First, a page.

Another major commissioner was Folkets Parkers Centralorganisation (a central organisation for folkparker, public recreation spaces) often working in combination with the architectural office of Kooperativa Förbundet (KF: a federation of consumer co-operatives). During Ulla Bodorff’s time as consultant for Folkets Parker from 1938-1955 the office worked on almost 100 folkparker throughout the country, including major renovations and completely new works as well as implementing minor changes. Ulla Bodorff’s most spectacular job for KF involved the roof gardens for their main office near Slussen in Stockholm. This was completed in the early 1940s and comprised a range of outdoor recreational areas such as Skulpturterrassen, Gymnastikterrassen including showers for both male and female staff, Plagen, Solariet, Rosengården, and Vildmarken. Several of these areas had glorious views across the city which were framed, painting-like, by openings in the roof garden walls. Källängsparken in Vimmerby, constructed following a competition in the 1950s, is today restored and listed. It is an excellent example of Ulla Bodorff’s view of how important it was that public park environments proved attractive to children and adults, by providing both play areas and recreational activities as well as beautiful flower plantations.
One of Ulla Bodorff’s most comprehensive jobs, dating from 1950, is the industrial site Stora Vika and its adjoining residential area of Marsta near Nynäshamn. The grandiose industrial landscape had resulted from a comprehensive transformation of the cultural landscape which was clearly damaged when the industrial site was built. Ulla Bodorff’s in-depth analysis of the landscape meant that she (as she put it, metaphorically) chose to give the landscape a new face. The rows of villas intended for company employees are remarkable due to their gardens; Ulla Bodorff carefully selected plants that would withstand the chalk dust they would inevitably be covered with. The richness of detail and the many individual features sharply contrasts with the apartment blocks, terraced housing and the largescale industrial surroundings.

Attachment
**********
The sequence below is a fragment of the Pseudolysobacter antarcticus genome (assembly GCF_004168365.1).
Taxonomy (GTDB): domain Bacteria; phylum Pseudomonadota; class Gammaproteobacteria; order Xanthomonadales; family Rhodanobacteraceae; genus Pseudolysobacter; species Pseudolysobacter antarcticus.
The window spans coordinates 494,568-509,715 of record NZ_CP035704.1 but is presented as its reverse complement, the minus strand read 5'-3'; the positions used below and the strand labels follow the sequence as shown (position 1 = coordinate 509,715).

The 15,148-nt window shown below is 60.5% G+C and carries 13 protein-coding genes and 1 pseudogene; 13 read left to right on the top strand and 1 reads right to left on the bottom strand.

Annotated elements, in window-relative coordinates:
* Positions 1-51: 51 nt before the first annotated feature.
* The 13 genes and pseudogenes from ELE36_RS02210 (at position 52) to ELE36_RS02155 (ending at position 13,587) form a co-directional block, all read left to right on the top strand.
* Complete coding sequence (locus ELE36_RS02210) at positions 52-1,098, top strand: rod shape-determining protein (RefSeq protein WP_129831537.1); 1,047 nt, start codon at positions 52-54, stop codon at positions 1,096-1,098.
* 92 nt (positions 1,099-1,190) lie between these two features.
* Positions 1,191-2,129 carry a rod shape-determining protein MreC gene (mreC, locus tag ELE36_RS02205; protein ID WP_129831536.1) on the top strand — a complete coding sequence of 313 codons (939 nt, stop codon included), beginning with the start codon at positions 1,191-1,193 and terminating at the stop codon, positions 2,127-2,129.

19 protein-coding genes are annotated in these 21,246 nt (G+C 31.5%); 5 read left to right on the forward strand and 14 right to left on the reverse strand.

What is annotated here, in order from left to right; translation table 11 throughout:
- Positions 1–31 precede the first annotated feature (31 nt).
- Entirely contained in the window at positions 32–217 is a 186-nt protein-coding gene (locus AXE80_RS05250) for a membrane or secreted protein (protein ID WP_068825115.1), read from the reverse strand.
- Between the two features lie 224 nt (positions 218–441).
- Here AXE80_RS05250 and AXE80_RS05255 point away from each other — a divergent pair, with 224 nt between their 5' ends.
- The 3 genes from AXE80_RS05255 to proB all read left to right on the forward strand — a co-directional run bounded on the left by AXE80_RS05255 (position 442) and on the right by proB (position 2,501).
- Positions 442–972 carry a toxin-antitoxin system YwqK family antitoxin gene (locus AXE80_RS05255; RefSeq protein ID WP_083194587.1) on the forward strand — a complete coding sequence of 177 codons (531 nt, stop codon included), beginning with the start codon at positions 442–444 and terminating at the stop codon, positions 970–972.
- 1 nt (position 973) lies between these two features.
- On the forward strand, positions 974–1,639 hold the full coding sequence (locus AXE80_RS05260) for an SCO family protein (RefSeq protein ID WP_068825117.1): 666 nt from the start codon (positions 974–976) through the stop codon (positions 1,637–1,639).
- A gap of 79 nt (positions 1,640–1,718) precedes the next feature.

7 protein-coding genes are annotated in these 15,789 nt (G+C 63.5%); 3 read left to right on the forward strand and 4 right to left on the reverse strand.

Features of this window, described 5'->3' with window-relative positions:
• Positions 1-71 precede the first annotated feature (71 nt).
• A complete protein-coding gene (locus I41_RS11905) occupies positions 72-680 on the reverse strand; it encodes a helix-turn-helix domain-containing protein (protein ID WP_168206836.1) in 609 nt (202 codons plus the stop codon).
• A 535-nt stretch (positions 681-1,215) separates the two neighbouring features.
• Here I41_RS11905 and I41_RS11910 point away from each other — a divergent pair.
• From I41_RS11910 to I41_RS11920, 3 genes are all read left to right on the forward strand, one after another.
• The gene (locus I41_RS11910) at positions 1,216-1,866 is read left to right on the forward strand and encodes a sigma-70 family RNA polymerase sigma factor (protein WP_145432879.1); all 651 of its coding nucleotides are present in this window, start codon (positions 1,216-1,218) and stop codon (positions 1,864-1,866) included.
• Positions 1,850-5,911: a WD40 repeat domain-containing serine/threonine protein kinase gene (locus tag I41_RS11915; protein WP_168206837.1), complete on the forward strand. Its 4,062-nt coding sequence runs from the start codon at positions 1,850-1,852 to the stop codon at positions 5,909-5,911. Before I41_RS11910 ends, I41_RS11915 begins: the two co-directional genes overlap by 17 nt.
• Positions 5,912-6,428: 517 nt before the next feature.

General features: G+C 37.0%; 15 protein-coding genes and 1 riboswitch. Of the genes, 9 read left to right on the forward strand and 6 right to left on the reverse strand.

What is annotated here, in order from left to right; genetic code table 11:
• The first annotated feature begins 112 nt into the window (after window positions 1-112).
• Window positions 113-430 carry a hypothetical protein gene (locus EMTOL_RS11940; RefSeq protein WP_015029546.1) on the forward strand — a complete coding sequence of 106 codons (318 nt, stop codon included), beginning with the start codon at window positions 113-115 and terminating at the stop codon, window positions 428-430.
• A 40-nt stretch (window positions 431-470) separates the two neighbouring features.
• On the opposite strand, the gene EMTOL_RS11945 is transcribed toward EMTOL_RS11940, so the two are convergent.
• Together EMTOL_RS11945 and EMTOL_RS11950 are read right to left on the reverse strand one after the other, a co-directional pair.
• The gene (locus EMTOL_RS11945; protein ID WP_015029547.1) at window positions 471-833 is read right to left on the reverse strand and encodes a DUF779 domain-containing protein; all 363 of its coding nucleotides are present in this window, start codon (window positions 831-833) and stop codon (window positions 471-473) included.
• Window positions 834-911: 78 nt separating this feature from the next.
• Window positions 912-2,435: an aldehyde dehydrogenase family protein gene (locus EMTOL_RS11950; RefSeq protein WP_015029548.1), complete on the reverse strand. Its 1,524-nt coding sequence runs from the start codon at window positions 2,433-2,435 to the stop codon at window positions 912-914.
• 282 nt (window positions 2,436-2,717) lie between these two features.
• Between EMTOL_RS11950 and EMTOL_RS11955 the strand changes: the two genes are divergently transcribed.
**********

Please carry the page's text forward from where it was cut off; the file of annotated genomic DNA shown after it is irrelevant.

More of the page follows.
Burial sites and cemeteries were also recurring commissions received at Ulla Bodorff’s agency. The most notable of these is Korsudden in Mora, which came about after a competition in 1955, and Berthåga, a 1960s burial site in Uppsala in which the resting places of the dead sit most remarkably within the surrounding landscape. Although the final outcome at Stora Vika is quite different, the largescale perspective is also visible there. Some of Ulla Bodorff’s more remarkable later projects include the terraced housing development Mälarblick in Bromma. The views across to Drottningholm castle form a principle feature of the finished product.
Whilst working as a landscape architect, Ulla Bodorff was also active as a writer and reviewer. She presented many of her own commissions in journals like Allmän svensk trädgårdstidning, Byggmästaren/Arkitektur, Havekunst, and Hem i Sverige. Her involvement with HSB included her work for the members’ magazine, Vår bostad, and her production of the book Min trädgård – i skog, på äng och på berg (1938). In this book she offered the tenants of HSB’s single-family homes practical and sensible advice on how to arrange their own gardens based on topographical and geological conditions. The popularity of the book was confirmed by the need to print two further editions, in 1944 and 1954.
In addition to her work as a private landscape architect Ulla Bodorff also maintained an active interest in the professionalization and improvement in status of her profession, both nationally and internationally. Ulla Bodorff was an influential board member of Föreningen Svenska trädgårdsarkitekter (the association of Swedish landscape gardeners) from 1943—1955. She also served as treasurer and editor for the International Federation of Landscape Architects (IFLA), established in 1948. She was also responsible for the federation’s touring photographic exhibitions from 1949—1965. Her work with IFLA took her to many different countries and helped her generate a sizable international and professional network of contacts, which included landscape architects Pietro Porcinai, René Péchère, and Sylvia Crowe, amongst others. Her prominent position was confirmed when she was appointed as a corresponding member of the American Society of Landscape Architects. She fulfilled the role of jury panel member several times in her role as chair of Landskapsarkitekternas riksförbunds tävlingsnämnd (the competition board of the national association of landscape architects).
Ulla Bodorff died in Stockholm in 1982.